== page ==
Roundup: The premiers demand thus

And that was the premiers’ meeting. Aside from the opposition to the Canada Jobs Grant programme as it is currently structured, they wanted disaster mitigation to stand apart from their infrastructure demands, which of course they want federal funds for both. They also agreed to work together on the issue of cyberbullying, and on some healthcare initiatives related to things like home care, diagnostic imaging, and brand-name pharmaceuticals. John Geddes has a brief rundown of the meeting as a whole, and notes how curiously late the infrastructure working group comes after the federal budget. Andrew Coyne looks at all of the things that these premiers could accomplish that are in their own jurisdiction, and yet they choose to spend their time ganging up on the federal government instead, demanding cash.

Poor Brad Wall. It seems that his little presentation on Senate abolition to the other premiers went nowhere. Ontario Premier Kathleen Wynne went so far as to say that the whole institution shouldn’t be judged by a couple of errant senators, and the role of the institution was a discussion for another day. The other premiers basically said that they have other priorities. Poor Brad. *Sad trombone.*

As the RCMP continue to dig into Senator Mac Harb’s past housing claims, Liberal Senate Leader James Cowan notes that he was unaware of said claims – but also notes that it’s not his job to know the housing circumstances of every Liberal Senator. Which is true. Charlie Angus, however, seems to indicate that his own leader and fellow caucus members know all of the particulars of his own housing arrangements – otherwise, why would he expect the Liberal Senate caucus to know all about Harb’s?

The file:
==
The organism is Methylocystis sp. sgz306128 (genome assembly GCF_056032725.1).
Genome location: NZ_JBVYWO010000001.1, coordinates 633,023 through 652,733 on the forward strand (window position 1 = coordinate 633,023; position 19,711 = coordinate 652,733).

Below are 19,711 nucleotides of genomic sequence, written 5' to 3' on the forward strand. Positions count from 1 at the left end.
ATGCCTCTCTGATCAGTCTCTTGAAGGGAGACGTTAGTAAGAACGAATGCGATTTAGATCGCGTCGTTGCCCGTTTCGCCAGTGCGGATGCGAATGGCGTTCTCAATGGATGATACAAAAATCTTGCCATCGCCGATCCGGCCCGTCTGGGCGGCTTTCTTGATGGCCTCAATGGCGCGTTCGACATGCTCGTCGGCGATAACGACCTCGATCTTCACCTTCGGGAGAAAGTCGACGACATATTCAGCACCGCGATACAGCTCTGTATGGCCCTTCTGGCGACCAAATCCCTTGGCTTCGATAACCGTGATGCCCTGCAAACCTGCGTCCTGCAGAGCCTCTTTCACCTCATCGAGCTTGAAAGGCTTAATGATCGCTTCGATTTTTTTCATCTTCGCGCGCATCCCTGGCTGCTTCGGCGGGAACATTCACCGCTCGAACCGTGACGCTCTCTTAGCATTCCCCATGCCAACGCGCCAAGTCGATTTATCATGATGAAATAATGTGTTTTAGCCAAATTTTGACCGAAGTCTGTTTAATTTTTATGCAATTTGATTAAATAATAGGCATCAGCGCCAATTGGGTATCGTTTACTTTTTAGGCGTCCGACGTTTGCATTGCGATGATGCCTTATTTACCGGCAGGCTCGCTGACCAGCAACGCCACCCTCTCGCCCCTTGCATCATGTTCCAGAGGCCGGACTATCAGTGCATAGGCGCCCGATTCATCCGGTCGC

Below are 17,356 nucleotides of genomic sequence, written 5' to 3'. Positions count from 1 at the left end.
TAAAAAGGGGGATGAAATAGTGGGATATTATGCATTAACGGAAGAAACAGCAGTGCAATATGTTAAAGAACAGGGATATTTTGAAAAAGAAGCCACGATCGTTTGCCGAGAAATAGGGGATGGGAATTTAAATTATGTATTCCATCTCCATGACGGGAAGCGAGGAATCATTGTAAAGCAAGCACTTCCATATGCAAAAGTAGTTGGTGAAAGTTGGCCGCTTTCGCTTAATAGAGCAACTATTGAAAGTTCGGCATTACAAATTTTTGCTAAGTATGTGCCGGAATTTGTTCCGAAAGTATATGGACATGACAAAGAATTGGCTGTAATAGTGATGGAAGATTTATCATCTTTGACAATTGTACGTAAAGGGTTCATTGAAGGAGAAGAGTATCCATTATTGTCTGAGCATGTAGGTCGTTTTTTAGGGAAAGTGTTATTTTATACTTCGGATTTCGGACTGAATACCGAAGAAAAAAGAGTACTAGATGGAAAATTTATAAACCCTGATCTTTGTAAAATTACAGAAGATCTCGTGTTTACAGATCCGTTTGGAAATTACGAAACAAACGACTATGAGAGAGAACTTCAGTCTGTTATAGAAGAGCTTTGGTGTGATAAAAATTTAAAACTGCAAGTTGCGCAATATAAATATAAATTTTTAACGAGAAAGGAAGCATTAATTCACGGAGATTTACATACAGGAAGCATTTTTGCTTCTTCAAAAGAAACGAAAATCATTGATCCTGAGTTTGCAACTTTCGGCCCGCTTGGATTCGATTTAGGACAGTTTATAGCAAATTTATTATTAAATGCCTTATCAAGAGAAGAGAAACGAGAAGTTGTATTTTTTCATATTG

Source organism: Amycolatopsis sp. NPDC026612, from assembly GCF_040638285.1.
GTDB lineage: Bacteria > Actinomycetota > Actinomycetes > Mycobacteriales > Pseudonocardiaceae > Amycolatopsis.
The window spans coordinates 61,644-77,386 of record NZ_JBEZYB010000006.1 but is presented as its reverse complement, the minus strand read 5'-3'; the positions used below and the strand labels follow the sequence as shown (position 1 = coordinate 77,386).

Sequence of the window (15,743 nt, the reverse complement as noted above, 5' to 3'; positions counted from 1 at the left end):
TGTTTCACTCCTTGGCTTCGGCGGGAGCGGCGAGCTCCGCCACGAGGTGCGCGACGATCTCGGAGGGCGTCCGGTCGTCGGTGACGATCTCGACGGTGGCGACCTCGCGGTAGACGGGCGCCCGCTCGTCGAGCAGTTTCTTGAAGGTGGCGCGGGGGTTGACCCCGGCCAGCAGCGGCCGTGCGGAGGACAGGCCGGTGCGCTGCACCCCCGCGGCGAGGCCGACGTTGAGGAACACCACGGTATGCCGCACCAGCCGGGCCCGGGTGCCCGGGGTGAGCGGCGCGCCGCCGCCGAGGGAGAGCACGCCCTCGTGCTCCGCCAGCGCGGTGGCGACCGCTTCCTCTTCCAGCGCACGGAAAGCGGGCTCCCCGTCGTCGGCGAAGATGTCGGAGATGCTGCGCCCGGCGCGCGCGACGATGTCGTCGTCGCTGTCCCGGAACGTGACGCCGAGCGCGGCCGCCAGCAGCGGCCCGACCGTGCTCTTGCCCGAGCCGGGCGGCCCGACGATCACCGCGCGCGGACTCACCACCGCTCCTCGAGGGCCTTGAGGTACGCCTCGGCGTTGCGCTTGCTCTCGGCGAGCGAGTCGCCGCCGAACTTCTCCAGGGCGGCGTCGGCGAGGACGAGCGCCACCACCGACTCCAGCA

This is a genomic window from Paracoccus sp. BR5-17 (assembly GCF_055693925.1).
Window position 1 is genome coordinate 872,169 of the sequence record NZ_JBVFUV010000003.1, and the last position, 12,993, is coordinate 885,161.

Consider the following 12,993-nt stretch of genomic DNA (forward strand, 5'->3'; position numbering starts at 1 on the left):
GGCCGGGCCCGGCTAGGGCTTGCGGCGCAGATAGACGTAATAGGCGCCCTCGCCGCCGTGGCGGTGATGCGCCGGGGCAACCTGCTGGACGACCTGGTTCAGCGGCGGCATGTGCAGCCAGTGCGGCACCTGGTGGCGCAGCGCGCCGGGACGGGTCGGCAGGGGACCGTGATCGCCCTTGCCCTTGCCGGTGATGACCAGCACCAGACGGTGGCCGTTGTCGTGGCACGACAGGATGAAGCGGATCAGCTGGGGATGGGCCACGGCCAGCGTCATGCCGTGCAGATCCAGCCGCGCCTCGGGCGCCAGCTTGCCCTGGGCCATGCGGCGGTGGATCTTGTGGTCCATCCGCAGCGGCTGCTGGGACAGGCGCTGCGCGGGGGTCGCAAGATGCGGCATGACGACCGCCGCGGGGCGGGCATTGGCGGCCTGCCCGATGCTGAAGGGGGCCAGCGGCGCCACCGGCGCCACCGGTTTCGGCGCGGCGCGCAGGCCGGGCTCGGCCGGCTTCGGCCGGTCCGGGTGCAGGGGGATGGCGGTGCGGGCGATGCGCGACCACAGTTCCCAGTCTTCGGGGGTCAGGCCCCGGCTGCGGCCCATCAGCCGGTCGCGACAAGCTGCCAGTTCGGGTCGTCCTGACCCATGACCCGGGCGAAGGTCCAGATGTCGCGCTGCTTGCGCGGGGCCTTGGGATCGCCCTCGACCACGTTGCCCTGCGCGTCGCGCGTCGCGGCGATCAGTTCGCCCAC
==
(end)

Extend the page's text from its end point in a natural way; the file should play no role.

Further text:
Those striking foreign service workers are ramping up their job action and refusing to work at the fifteen busiest visa offices on Monday after the government tried to put “paralyzing” conditions on their offer for binding arbitration. And so it continues.

It seems that Public Safety is one of the departments that seeks public opinion the least, compared to other departments. I’m guessing it’s because Vic Toews already knew what the people want.

In addition to being minister of Employment and Social Development, the latest batch of cabinet orders shows that Jason Kenney is also a minister of state to assist the Minister of Citizenship and Immigration. It’s a weird way of going about keeping his fingers in the multiculturalism pie, but that’s how they’re going about it.

NDP MP Paul Dewar has been fined $7000 by the CRTC for improper robo-called polling done during his failed leadership campaign. Oh, but he was totally cooperative in the investigation, which means something, I guess.

Philippe Lagassé has ten questions about the royal succession bill that he’s hoping the courts will answer.

And Susan Delacourt reminds us that prorogation is a perfectly natural thing, that it’s not bad, and we’re in fact due for one as the current legislative agenda has pretty much exhausted itself. Of course, we would all know that if we paid greater attention to civic literacy in this country, or didn’t use it selectively to fit our preconceptions, however we all know that’s not the case.